South Asia now has the most U.S. citizens wishing to return. So far, we’ve brought home almost 1,000 Americans from South Asia and are working aggressively to assist thousands more who have expressed an interest in returning. To date, we have helped repatriate over 5,000 U.S. citizens from Africa, and we continue to see demand for repatriation assistance in that region. We have repatriated nearly 25,000 individuals from Central and South America and continue to assist U.S. citizens across the hemisphere.

In Peru, we have received Peruvian Government approval for chartered repatriation flights through this Monday, April 6th, and we will continue to work with the Peruvian authorities and with the private sector to arrange additional flights. But again, we urge Americans who wish to return to the United States to do so as soon as possible and to take advantage of commercial opportunities where those still exist.

Peruvian authorities continue to work cooperatively with us to arrange these flights, even as they tighten public health restrictions in order to fight the pandemic. But we cannot foresee the effects of any future quarantine efforts. Each day and each night, but especially during a crisis like this, we are committed to keeping Americans well informed so they can navigate ever-changing travel conditions. Over the past 10 weeks, our 24-hour call centers handled over 33,000 calls from all over the world from concerned U.S. citizens or family members or loved ones of U.S. citizens.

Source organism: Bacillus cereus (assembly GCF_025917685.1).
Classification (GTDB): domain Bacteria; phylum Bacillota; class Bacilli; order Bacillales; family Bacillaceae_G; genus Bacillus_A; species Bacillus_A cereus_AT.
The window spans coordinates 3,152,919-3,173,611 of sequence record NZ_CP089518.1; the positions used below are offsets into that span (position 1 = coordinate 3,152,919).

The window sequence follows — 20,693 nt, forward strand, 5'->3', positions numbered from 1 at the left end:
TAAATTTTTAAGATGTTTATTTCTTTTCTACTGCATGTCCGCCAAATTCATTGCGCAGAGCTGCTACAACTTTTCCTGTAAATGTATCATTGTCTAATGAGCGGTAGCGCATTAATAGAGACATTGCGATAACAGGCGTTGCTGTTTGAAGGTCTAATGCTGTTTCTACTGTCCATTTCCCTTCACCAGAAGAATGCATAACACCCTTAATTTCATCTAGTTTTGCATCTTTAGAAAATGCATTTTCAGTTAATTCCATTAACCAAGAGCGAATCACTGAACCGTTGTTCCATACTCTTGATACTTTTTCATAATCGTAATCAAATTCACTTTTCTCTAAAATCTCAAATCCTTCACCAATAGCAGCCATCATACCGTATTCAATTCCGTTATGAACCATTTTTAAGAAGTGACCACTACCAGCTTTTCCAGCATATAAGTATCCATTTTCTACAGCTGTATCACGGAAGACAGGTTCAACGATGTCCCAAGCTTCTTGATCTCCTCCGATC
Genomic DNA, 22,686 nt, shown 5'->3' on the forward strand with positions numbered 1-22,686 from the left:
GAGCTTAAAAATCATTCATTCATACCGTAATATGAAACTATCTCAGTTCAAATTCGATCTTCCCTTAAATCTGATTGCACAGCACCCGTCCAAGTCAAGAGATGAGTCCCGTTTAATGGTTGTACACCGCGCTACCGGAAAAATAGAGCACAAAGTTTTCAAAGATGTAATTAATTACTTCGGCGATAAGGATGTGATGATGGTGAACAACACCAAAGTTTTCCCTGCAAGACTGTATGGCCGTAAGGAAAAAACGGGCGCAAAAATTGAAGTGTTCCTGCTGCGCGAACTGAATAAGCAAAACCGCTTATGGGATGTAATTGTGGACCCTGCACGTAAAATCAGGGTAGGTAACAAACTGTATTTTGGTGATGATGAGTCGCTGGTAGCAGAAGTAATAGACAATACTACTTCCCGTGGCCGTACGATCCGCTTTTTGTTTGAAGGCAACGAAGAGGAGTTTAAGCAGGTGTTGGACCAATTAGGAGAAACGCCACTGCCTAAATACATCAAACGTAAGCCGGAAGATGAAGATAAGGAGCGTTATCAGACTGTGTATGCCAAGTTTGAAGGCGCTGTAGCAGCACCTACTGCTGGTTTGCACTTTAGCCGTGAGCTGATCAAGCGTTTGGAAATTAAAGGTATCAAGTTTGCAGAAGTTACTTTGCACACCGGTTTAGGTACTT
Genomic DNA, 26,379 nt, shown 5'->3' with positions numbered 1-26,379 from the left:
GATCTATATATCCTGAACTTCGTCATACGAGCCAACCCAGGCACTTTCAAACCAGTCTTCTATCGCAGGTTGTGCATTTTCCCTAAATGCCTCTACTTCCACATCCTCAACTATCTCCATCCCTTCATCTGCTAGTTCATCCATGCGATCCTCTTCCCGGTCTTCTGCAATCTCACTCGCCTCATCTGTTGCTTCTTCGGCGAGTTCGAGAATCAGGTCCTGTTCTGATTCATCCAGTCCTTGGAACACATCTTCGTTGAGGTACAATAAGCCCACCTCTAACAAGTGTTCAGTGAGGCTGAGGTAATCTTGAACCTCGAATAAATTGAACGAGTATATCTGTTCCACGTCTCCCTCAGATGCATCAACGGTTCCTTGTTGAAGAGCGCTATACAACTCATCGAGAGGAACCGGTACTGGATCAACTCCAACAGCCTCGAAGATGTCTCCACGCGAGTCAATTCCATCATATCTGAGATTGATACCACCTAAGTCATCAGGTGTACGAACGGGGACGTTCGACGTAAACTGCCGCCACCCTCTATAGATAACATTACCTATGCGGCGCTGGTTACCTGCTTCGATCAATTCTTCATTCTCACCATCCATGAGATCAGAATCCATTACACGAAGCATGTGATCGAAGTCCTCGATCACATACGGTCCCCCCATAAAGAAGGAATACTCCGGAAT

Since early March, U.S. embassies and consulates have sent out over 14,000 [2] messages through our Smart Traveler Enrollment Program, a program I know you’ve heard me mention before, and I’ll say it again: step.state.gov. Please remind your audiences to register there at step.state.gov to get the latest messages from the country where they are located. We’re also seeing more than 4.9 million page visits to our travel.state.gov website.